Brand ambassadors: Many businesses, big or small, hope that partnering with an endorsement partner will help publicize and market their brand.

Unfortunately, those partnerships don't always work. As CEO Richard Jalichandra told me, "For every celebrity association that seems to be a magic bullet, 15 others have failed."

One program that does work is the long-term partnership between Anheuser-Busch and Nascar driver Kevin Harvick.

That success is partly due to the marketing savvy of a company that has captured more than 45 percent of the U.S. beer market. But it's also due to the fact that Kevin is uniquely positioned to understand the relationship and the work involved from both sides. He's an experienced celebrity endorser and is the co-founder (with his wife, Delana) of KHI Management, a full-service sports and celebrity marketing agency.

One example: Kevin and Busch Beer are throwing a party for 500 fans the night before this year's Daytona 500.

The Daytona 500 weekend is the culmination of a months-long promotion in which fans searched for specially marked checkered-flag Busch Beer cans in packs of Busch or Busch Light, took a photo or video celebrating as if they were in victory lane with the can, and shared those images on Instagram and Twitter. Two hundred and fifty entries (plus a person of their choosing) won an all-inclusive trip to the Daytona 500 race weekend -- and some quality time on Saturday night with their new best friend, Kevin Harvick.

Jeff Haden: Busch is running its biggest program of the year at the season's very first race. That seems an unusual marketing strategy.

Kevin Harvick: The Daytona 500 is a unique event. It's the biggest race of the year. But Busch is not the primary sponsor on our car; they're thinking even more broadly.

The local wholesaler is a big part. There are Walmart and Sam's Club appearances, with Kroger, there are signs and billboards ... basically Busch will take over the town. They're checking off a lot of branding and marketing boxes.

The 500 to the 500 program is certainly a part of that, but running the promotion over the winter during the quiet months of the sport, having the contest get so much attention and engagement on social media ... that level of activity and commitment is good for Busch, good for our team, and good for Nascar.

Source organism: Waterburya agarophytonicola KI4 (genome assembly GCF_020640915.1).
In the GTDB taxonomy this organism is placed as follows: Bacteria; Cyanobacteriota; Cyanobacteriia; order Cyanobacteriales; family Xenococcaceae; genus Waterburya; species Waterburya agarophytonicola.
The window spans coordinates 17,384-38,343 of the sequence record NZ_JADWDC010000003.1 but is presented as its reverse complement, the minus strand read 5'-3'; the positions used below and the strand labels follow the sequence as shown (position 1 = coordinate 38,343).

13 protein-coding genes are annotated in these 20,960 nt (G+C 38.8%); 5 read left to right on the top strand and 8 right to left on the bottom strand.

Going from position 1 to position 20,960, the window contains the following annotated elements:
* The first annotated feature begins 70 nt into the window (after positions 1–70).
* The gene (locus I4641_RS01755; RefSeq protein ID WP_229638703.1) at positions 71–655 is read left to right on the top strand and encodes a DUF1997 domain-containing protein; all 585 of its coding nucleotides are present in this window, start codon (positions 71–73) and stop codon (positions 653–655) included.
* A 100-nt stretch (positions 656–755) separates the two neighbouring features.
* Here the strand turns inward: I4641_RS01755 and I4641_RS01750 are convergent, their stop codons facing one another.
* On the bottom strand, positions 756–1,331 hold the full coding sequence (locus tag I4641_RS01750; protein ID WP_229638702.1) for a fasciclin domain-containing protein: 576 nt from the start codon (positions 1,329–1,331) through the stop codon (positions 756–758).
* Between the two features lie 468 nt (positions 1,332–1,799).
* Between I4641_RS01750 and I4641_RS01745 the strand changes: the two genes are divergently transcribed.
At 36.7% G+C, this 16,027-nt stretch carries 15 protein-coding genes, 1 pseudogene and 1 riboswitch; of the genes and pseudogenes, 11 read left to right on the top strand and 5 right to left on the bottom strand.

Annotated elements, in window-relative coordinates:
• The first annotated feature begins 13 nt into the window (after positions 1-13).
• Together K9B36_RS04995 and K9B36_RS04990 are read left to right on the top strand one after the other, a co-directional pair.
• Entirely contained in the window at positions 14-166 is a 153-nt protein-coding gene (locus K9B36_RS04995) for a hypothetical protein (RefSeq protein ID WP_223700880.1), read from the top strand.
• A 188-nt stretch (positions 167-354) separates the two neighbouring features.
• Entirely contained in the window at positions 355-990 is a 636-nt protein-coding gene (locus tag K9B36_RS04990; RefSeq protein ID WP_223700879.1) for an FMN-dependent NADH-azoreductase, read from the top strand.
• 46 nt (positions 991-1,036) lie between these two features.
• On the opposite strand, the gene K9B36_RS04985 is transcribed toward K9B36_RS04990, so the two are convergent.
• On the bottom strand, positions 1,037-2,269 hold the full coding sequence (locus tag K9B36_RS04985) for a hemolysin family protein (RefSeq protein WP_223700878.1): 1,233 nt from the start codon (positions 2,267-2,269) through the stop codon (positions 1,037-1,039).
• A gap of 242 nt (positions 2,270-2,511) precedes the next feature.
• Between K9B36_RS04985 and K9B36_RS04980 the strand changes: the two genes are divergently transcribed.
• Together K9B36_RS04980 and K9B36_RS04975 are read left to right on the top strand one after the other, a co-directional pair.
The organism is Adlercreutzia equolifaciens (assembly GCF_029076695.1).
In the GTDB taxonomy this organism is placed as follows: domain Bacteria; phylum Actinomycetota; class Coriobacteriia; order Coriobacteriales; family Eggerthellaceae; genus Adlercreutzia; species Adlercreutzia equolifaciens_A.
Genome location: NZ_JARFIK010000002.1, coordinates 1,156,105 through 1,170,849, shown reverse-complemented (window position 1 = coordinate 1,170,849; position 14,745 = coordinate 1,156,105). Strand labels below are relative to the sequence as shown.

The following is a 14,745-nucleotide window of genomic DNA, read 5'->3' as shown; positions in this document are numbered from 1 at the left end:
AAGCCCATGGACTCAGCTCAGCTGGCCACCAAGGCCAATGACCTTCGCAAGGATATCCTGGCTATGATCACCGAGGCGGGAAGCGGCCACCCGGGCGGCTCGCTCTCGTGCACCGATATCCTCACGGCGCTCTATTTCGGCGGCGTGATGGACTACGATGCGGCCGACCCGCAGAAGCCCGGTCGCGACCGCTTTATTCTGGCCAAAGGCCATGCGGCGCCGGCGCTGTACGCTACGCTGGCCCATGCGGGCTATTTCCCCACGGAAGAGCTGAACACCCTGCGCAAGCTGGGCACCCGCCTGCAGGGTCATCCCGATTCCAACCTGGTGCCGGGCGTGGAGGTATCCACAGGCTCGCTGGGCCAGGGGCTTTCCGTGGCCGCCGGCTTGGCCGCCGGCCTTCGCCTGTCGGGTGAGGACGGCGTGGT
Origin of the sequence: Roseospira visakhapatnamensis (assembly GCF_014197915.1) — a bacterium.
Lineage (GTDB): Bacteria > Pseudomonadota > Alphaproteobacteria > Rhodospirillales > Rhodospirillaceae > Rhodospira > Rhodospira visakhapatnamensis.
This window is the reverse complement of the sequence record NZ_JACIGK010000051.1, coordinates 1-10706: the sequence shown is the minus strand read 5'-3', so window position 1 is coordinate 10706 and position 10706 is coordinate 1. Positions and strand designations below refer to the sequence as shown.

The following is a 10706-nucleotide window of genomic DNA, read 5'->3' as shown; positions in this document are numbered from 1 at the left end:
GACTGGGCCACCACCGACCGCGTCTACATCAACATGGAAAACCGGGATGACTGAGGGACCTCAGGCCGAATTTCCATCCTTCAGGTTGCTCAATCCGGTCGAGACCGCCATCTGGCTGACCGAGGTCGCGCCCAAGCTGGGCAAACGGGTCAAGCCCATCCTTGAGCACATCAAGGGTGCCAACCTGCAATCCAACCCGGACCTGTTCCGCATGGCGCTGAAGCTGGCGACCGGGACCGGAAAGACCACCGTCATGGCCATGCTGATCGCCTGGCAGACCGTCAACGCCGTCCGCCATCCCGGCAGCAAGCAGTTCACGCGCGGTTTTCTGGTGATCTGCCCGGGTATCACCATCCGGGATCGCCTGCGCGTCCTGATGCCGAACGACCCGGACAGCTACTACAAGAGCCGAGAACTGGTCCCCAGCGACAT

The best marketing strategies work on a number of levels, and this one definitely does. Especially for the 500 fans who get a free trip to the race. (Laughs.)

You've been associated with Anheuser-Busch since 2011, but in 2016 your association switched from Budweiser to Busch. From your side, was that a difficult transition?

I was definitely identified with Bud, but I feel like we have a great relationship with all of our sponsors: We understand where they're going, what they want to do ... and they allow us to have a voice in brainstorming and coming up with ideas and creating marketing strategies.

It also helped that Anheuser-Busch often rotates their personnel from brand to brand, and those relationships made the transition from Budweiser to Busch easier. It also helped that Busch has been a part of Nascar since the late 1970s, so for fans it didn't feel "new."

Brands involving their partners in strategy discussions is relatively rare, at least in my experience.

Of course, Nascar makes sense for Busch. Their target market is 35 and older. But one unique thing about them is how interested they are in finding out how to make it work even better. Busch has been extremely proactive in trying to create and do things that are not just different, but that also make a real impact.

You can be different but not necessarily effective. That's why the 500 to the 500 is a great example of a campaign that really leverages social media.  

Also keep in mind that Daytona is a big event for Busch, but it's also a barometer in terms of measuring the impact of different initiatives. I believe sales were up 3 percent in that particular market last year, which for a company that size, in such a competitive industry, is a major uptick. 

Speaking of strategy, I'll play devil's advocate and say engaging with 500 fans is a drop in the bucket. Social media awareness aside, does that make sense?

With a contest like this, a contest the sponsor put on, the majority of people who enter are fans of the beer and to some extent a fan of the race team's and of mine. So the people who come will be our fans ... and if they aren't already, they will be after they get treated so well by Busch. (Laughs.) 

Those are naturally people you really enjoy spending time with. They're there for us. They want to meet us. And I want to meet them. I like being a part of cool stuff, and this is a very cool promotion. So I've pre-signed hundreds of hats that Busch made especially for the fans, and we'll spend a couple of hours with them Saturday night. 

Also, keep in mind something that Fred Wagenhals, who owned Action Performance, explained to me early on. He said, "You need to go out and build your fan base one person at a time."

So I started going out with (driver) Ron Hornaday, and I'd sit next to him with my hero cards. Most people were there for Ron, not for me, but that was OK. I just kept saying to myself, "One person at a time."

I've continued to do those merchandise signings because you really do build a fan base one person at a time -- and you maintain a fan base one person at a time.

Fans have tremendous access in Nascar, unlike any other sport. They can be in the garage area with us while we're competing. But probably the worst place for a driver to interact with fans is in the garage area, because we're in competition mindset. We're focused on doing our jobs, not necessarily on making connections with people.

That's why, when you can be in a private setting and relax and spend personal time, it's much more fun -- and much better for all of us.

So while it is 500 people, it will still be one person at a time.